This bad habit began last fall. No sooner had Moon got back from Pyongyang in September than the Blue House and ROK media began chattering excitedly about Kim Jong Un’s return visit to Seoul. This prattle reached a crescendo in December. Did he come? Like hell he did.
Learning nothing from this egg on face, half a year on they’re still at it. On May 16 the Blue House claimed that talks are being held towards a fourth inter-Korean summit.
Really? Three weeks later, Cheong Wa Dae still professed to be “cautiously optimistic.” But on what basis? Far from talks being ongoing, this time they admitted they were “cautiously” – that word again – “attempting to contact” the North. In other words, not yet at first base.
By June 10, the Blue House finally conceded that the by then much-hyped idea of somehow squeezing in a North-South summit in the next two weeks, before Trump visits Seoul after the G20 meetings in Osaka, “realistically … appears to be difficult.”
So it was just hot air. Yet dammit, they’re still not giving up. In contorted double negatives, the (as always anonymous) spokesperson insisted: “We cannot say for sure that an inter-Korean summit will not be held in late June. Negotiations can be immediately held once conditions are met.”
If reciprocity has any meaning, then Kim needs to come to Seoul as he promised to do
One takes the point that you can’t publicize secret behind-the-scenes contacts, for fear of jeopardizing them – as has happened in the past. And for sure, a fresh inter-Korean summit would be a very good thing. And sometimes events do develop rapidly.
What makes no sense is to count your chickens before the eggs are even laid, never mind hatched. If nothing is actually happening, why pretend otherwise and raise false hopes?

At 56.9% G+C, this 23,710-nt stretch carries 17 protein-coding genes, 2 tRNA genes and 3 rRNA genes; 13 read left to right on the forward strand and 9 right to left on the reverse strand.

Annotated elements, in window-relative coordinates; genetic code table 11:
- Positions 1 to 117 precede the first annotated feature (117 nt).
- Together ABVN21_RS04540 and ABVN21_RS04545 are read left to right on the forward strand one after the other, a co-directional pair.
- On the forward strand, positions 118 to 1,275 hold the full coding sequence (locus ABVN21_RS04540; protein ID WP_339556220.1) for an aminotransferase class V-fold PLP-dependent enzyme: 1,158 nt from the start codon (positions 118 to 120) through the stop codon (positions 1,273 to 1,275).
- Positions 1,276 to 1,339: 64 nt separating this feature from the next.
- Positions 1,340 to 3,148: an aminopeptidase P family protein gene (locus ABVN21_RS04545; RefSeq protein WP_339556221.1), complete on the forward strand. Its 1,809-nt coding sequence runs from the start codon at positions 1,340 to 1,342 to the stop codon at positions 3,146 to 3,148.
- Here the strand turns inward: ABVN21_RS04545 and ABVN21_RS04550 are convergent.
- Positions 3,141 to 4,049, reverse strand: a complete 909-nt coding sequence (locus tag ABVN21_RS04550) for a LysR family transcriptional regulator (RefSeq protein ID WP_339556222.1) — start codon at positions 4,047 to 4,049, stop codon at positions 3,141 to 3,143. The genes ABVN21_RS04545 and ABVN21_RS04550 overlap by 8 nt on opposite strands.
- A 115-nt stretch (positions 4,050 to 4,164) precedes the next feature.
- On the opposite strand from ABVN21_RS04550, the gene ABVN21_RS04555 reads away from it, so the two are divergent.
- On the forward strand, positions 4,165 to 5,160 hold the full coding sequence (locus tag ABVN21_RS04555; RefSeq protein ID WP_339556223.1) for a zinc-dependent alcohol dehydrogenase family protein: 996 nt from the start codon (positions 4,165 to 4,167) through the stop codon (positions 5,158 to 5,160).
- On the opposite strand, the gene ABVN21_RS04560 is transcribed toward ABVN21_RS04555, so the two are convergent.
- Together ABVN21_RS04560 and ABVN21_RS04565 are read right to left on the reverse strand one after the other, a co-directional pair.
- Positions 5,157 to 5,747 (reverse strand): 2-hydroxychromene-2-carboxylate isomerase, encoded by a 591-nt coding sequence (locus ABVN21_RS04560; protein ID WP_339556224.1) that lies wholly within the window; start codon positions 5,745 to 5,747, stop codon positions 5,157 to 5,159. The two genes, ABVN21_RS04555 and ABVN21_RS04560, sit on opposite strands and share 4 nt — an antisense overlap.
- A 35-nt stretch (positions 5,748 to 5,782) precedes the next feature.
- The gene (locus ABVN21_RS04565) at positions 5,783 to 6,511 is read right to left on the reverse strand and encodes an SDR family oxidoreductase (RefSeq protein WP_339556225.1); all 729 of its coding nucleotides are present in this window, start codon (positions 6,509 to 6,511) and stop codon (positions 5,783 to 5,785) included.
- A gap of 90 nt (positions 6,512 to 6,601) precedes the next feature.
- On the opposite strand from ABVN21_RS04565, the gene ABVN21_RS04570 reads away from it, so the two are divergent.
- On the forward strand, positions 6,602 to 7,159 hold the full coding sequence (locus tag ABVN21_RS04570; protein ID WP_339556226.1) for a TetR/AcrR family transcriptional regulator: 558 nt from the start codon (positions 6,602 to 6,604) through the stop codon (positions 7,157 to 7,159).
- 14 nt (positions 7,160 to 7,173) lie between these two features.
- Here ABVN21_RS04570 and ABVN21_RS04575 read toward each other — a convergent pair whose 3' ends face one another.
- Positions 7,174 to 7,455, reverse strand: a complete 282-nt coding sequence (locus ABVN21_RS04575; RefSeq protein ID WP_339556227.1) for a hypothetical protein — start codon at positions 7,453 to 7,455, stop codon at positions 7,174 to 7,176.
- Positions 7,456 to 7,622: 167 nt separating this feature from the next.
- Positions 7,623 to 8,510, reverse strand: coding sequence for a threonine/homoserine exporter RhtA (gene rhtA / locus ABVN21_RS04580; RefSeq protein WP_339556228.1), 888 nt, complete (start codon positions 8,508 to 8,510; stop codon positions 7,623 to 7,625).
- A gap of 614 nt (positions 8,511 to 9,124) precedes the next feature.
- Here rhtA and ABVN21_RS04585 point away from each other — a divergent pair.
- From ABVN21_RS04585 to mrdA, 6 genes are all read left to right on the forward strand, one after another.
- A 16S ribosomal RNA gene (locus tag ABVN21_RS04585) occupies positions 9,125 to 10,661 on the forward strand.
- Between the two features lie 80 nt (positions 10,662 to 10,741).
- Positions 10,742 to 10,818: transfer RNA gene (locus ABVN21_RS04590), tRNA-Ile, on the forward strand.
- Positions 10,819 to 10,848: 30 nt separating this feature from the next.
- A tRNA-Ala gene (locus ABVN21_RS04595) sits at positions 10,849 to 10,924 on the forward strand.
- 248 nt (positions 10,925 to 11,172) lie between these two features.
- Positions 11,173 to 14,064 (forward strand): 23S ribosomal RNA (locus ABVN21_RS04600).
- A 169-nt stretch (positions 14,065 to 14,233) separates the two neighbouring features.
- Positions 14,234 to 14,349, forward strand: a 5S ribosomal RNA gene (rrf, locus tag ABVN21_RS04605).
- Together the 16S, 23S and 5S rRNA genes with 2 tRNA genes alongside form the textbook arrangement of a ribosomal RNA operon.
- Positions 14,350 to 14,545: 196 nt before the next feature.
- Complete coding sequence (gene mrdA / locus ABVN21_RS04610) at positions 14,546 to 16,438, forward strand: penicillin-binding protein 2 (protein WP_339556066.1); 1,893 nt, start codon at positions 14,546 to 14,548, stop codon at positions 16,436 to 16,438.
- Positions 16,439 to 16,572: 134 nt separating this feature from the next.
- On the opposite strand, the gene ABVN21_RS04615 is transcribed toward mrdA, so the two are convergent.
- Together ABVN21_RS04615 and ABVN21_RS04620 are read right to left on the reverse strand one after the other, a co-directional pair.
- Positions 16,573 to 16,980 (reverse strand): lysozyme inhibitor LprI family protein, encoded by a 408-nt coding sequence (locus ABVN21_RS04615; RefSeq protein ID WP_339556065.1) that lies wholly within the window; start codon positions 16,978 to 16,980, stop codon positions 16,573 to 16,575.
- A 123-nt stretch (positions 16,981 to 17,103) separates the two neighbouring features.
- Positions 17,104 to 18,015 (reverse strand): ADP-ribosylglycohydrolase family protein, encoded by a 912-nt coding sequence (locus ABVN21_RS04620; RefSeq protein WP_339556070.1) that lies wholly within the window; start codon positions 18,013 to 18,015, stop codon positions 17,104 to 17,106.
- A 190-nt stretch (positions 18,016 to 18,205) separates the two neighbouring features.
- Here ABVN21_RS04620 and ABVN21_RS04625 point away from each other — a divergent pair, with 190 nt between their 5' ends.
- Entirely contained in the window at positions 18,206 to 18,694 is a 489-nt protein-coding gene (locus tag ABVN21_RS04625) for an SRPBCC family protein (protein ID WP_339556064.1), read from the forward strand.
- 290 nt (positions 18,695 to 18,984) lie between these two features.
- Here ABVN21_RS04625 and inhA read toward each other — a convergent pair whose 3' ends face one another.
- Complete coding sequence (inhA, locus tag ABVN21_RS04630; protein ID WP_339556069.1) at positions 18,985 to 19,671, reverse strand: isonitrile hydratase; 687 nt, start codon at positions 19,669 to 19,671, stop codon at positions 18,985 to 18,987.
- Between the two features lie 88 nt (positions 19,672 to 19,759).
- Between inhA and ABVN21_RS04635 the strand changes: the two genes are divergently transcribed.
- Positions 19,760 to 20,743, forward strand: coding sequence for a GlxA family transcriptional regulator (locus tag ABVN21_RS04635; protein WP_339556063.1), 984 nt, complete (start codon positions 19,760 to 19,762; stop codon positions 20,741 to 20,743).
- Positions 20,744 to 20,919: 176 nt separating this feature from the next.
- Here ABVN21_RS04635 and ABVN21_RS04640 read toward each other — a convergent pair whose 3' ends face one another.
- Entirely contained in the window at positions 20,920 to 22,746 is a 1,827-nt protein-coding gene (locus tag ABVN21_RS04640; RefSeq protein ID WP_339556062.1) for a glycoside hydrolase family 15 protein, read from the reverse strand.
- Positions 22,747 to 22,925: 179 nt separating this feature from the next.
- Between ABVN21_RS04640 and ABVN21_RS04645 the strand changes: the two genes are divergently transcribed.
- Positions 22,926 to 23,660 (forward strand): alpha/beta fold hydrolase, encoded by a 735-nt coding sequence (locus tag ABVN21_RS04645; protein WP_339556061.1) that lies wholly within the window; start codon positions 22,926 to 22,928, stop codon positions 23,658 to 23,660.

The unification ministry seems to have a subtly different hymn sheet. Kim Yeon-chul, the newish MOU, said rather delphically on June 9 that “neither optimism nor pessimism are currently warranted” regarding a fourth North-South summit.
You know what? I’m plumping for pessimism.
Sure, I’d rejoice if I am proven wrong. But this strange mood of denial in both the White and Blue Houses is no way to build peace in Korea. We need to start by admitting where we are – in limbo, back to square one.
And then we need to take a deep breath and start all over again, with realism and honesty.
Edited by James Fretwell
Featured image: Rodong Sinmun
Can it be a year, already? This day in 2018 saw the first ever summit between serving leaders of the United States and North Korea, when Donald Trump met Kim Jong Un in Singapore.(Kudos to the host nation, which shelled out $12 million on security – and also for Kim’s lodging. Yup, Juche means self-reliance – as in relying on your ability to get others to pay).All concerned needed a
Aidan Foster-Carter is Honorary Senior Research Fellow in Sociology and Modern Korea at Leeds University in England. Educated at Eton and Oxford, he taught sociology at the Universities of Hull, Dar es Salaam and Leeds from 1971 to 1997. Having followed Korean affairs since 1968, since 1997 he has been a full-time analyst and consultant on Korea: writing, lecturing and broadcasting for academic, business and policy audiences in the UK and worldwide.